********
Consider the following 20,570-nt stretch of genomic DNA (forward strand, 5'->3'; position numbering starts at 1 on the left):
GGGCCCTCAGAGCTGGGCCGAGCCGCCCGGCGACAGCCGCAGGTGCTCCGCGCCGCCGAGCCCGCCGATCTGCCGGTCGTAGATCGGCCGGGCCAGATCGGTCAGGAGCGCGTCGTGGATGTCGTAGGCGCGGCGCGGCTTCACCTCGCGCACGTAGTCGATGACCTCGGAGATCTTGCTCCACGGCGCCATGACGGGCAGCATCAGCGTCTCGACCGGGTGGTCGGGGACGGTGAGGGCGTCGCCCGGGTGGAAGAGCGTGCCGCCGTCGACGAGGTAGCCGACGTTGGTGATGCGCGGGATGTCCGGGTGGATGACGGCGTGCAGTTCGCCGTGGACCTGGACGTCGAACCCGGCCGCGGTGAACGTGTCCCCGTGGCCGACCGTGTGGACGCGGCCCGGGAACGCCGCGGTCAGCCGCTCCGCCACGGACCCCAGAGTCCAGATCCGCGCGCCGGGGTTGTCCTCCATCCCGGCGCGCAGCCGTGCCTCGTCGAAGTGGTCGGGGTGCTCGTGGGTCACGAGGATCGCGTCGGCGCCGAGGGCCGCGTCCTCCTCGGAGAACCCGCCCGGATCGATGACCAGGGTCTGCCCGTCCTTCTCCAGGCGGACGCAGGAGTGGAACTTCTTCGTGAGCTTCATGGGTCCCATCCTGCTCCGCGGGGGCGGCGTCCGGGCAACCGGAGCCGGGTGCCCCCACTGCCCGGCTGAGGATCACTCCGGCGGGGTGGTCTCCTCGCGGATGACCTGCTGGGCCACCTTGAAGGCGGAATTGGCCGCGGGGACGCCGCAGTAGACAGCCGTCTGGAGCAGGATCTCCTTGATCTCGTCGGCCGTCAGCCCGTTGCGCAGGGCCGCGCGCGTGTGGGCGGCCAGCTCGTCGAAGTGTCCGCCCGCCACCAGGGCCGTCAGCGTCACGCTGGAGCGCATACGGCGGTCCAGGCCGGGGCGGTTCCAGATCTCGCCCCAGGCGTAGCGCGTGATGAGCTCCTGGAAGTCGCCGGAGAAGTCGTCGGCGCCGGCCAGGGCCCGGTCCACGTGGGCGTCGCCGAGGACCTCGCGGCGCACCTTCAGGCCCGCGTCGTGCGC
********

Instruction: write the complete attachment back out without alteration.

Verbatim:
Consider the following 20,570-nt stretch of genomic DNA (forward strand, 5'->3'; position numbering starts at 1 on the left):
GGGCCCTCAGAGCTGGGCCGAGCCGCCCGGCGACAGCCGCAGGTGCTCCGCGCCGCCGAGCCCGCCGATCTGCCGGTCGTAGATCGGCCGGGCCAGATCGGTCAGGAGCGCGTCGTGGATGTCGTAGGCGCGGCGCGGCTTCACCTCGCGCACGTAGTCGATGACCTCGGAGATCTTGCTCCACGGCGCCATGACGGGCAGCATCAGCGTCTCGACCGGGTGGTCGGGGACGGTGAGGGCGTCGCCCGGGTGGAAGAGCGTGCCGCCGTCGACGAGGTAGCCGACGTTGGTGATGCGCGGGATGTCCGGGTGGATGACGGCGTGCAGTTCGCCGTGGACCTGGACGTCGAACCCGGCCGCGGTGAACGTGTCCCCGTGGCCGACCGTGTGGACGCGGCCCGGGAACGCCGCGGTCAGCCGCTCCGCCACGGACCCCAGAGTCCAGATCCGCGCGCCGGGGTTGTCCTCCATCCCGGCGCGCAGCCGTGCCTCGTCGAAGTGGTCGGGGTGCTCGTGGGTCACGAGGATCGCGTCGGCGCCGAGGGCCGCGTCCTCCTCGGAGAACCCGCCCGGATCGATGACCAGGGTCTGCCCGTCCTTCTCCAGGCGGACGCAGGAGTGGAACTTCTTCGTGAGCTTCATGGGTCCCATCCTGCTCCGCGGGGGCGGCGTCCGGGCAACCGGAGCCGGGTGCCCCCACTGCCCGGCTGAGGATCACTCCGGCGGGGTGGTCTCCTCGCGGATGACCTGCTGGGCCACCTTGAAGGCGGAATTGGCCGCGGGGACGCCGCAGTAGACAGCCGTCTGGAGCAGGATCTCCTTGATCTCGTCGGCCGTCAGCCCGTTGCGCAGGGCCGCGCGCGTGTGGGCGGCCAGCTCGTCGAAGTGTCCGCCCGCCACCAGGGCCGTCAGCGTCACGCTGGAGCGCATACGGCGGTCCAGGCCGGGGCGGTTCCAGATCTCGCCCCAGGCGTAGCGCGTGATGAGCTCCTGGAAGTCGCCGGAGAAGTCGTCGGCGCCGGCCAGGGCCCGGTCCACGTGGGCGTCGCCGAGGACCTCGCGGCGCACCTTCAGGCCCGCGTCGTGCGC